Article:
Based on my personal use and my feelings about the device itself, I’m switching to an iPhone 6. It will not have the incredible battery life or the giant screen and spacious keyboard I’ve gotten used to. It will, however, slide into a pocket comfortably, perform all the things I usually do in a day admirably, and fit well in one hand for extended periods of time. It’s markedly lighter than the Plus, and in the past few days, I’ve not noticed the memory issues that plague the larger phone, or some strange bugs that I’ve attributed to the different display and how the software handles interactions with it. Which is not to say I’ll never notice them, but if the frequency of those issues drops significantly, it approaches zero in terms of one’s perception. That’s good enough for me.

The iPhone 6 Plus is a great device, and a lot of people I know have picked them up after talking to me. For most of those people, they’re totally perfect and the things I’ve outlined wouldn’t even show up in the negative column. For me, my use patterns have pushed me in the direction of the smaller phone and I’m very happy in spite of myself. I’m glad I spent a long enough time with the big phone to know this conclusively and I’m thrilled to have a new device to use. In the past few days, I’ve already been in situations where the 6 has been the perfect phone in the moment and the Plus would have been awkward. I so wanted to believe that the Plus was going to be a completely new device that provided a wholly new iOS experience, unlike what I’d been used to. Discovering that it really isn’t was a disappointment, but it led to finding the right phone for me, which makes me extremely happy. It’s the single device I use the most over all others, and it needs to feel like an extension of my arm. As cool as the Plus is, it just never did.

02-09-2015, 5:17 PM
Steve Streza mentioned on Twitter that what I was seeing with regard to the memory issues was not a new thing, or unique to the Plus. Wanted to mention it here as I’d done a lot of hand-waving and complaining, but Steve is actually a developer who would know more about it.

I still feel the hardware of the Plus exacerbates the problem far more than in the other handsets.

Test driving the iPhone 6.

I’ve talked about the iPhone 6 Plus here before. Overall, it’s a fantastic device, but its shortcomings do stand out to someone like me who might notice them (read: for lack of a better term, a power user). The reason I’d initially wanted the 6 Plus was to have a completely new iOS experience, wildly different than my previous phone, which was an iPhone 5. The iPhone 6 didn’t seem like enough of a jump to be exciting, and I was certain I’d be using the 6 Plus for all kinds of new things because of its size.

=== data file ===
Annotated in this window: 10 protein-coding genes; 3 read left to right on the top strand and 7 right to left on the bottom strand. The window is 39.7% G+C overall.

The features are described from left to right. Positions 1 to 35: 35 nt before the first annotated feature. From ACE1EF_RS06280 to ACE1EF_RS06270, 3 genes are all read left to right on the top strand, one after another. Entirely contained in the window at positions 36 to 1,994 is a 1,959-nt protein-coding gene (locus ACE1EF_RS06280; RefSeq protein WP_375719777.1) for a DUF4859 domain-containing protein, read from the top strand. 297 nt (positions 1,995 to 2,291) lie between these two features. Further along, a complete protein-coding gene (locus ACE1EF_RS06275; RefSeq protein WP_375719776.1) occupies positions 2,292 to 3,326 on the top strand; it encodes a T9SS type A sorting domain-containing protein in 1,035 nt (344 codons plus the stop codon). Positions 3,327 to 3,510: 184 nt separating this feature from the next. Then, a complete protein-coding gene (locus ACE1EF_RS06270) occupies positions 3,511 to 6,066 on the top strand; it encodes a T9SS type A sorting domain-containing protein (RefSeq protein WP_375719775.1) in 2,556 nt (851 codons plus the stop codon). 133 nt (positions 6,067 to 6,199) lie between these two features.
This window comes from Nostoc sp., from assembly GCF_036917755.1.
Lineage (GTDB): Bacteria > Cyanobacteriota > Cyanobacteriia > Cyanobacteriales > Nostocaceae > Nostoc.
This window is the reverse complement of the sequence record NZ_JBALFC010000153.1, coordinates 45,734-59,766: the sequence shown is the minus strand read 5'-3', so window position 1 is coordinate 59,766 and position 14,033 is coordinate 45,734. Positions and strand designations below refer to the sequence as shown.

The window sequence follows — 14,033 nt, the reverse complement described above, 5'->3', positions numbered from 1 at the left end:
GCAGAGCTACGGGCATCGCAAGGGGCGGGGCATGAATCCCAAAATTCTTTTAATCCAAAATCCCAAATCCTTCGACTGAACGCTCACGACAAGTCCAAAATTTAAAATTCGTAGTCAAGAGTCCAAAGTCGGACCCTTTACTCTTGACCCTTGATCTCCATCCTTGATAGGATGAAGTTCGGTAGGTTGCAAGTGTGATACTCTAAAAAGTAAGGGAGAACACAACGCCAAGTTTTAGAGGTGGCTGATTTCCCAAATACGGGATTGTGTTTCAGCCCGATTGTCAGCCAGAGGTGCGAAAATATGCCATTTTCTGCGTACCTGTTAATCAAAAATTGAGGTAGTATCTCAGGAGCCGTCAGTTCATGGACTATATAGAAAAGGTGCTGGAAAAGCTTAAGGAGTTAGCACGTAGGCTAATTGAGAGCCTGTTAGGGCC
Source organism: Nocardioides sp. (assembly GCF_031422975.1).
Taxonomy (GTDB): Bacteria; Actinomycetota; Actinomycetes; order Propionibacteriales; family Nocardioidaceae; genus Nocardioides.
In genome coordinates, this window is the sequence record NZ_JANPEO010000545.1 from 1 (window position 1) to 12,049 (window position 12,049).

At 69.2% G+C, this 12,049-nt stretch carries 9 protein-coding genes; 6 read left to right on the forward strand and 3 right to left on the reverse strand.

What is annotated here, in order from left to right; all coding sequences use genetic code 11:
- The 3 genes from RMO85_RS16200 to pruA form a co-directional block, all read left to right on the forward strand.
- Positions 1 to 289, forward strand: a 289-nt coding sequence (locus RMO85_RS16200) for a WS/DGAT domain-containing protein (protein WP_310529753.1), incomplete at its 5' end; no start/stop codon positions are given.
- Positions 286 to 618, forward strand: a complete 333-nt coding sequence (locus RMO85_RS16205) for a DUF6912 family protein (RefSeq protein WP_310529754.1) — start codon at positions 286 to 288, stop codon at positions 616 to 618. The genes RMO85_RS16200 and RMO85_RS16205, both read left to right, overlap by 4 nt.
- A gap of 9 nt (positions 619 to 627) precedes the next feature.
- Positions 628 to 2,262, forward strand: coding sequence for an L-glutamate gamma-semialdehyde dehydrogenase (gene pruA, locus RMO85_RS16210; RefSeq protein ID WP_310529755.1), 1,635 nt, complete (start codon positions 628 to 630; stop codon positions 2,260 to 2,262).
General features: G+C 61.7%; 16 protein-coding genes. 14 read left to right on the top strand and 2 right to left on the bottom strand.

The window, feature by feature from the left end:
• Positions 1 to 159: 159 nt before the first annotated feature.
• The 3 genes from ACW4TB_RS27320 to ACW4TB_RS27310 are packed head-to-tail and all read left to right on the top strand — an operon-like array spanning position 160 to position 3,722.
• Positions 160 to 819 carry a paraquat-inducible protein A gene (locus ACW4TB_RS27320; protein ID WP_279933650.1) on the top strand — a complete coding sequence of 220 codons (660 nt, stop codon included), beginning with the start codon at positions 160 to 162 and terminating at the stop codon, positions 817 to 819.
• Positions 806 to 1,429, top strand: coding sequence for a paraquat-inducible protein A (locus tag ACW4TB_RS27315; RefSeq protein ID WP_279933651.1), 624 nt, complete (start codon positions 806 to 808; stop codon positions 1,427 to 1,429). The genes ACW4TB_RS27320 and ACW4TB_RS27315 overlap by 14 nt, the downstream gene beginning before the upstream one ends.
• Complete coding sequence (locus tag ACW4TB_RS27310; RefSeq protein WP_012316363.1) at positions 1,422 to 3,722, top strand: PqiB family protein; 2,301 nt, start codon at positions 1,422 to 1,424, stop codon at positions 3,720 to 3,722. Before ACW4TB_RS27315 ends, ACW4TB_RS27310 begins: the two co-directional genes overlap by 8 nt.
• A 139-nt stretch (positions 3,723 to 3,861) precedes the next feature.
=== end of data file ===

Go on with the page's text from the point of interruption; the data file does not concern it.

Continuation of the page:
At first, I did. I marveled at how much I could see on screen at once. The keyboard is large and comfortable. The screen is really very nice. The battery life is mind-blowing. I could VNC into remote machines and pop around easily. I watched some TV shows on it and it blew me away. But apart from some isolated use cases that I haven’t run up against in a while, I’ve started to realize that I’ve begun using it almost exactly like my previous device again, and not like something new. I find that the split-view landscape feature isn’t well-implemented as while it might speed up certain activities, you lose so much viewable space in that orientation that it often isn’t worth it. (I attribute this to the fact that the phone is 16:9 while the iPad’s 4:3 is far better suited to these changes.) I also picked up an iPad Air 2 last fall, and I’m hard pressed to do anything outside the norm on my phone. That thing is phenomenal, and an absolute joy to use.

It got me thinking. If I wasn’t really using the immense screen for more than my usual “phone” activities, what’s the point of carrying something this big around? Certainly I’m used to it, so it’s not that, it’s been four months already. But we have a 2-year old, and she’s a handful. I’m always pulling it in and out of a pocket while I play with her, and it can sometimes be a pain. Also, we’ve got another baby on the way, and one-handed use, while totally achievable with the 6 Plus, isn’t really a great feeling (I’ve got smallish hands). You get used to it, and I’m obviously making it work, but there’ve been some real scary moments, I won’t lie. In real-world applications, I’ve found using Apple Pay to be workable, but often a little awkward just because I’m usually holding a bag of something already, which means a one-handed Touch ID balancing act over the reader.

So I’m doing an experiment. I’m going to set up and use the iPhone 6 I have at the office exactly as I’m using the 6 Plus and see how it feels. I’ll do all the things I’m used to doing, and put it through its paces. If I vastly prefer it after a period of time, perhaps I’ll stick with it. If I decide I miss the vast expanses of the behemoth’s screen, I’ll go back, no harm, no foul, my mental condition satiated for the time being. I’ll make some notes about the experience so as to make this a bit more scientastic, and so that I can actually form a cogent verdict that isn’t based on my vacillating emotional state, brought on by the miserable ice-hell that is winter right now. I’m curious to see how this goes.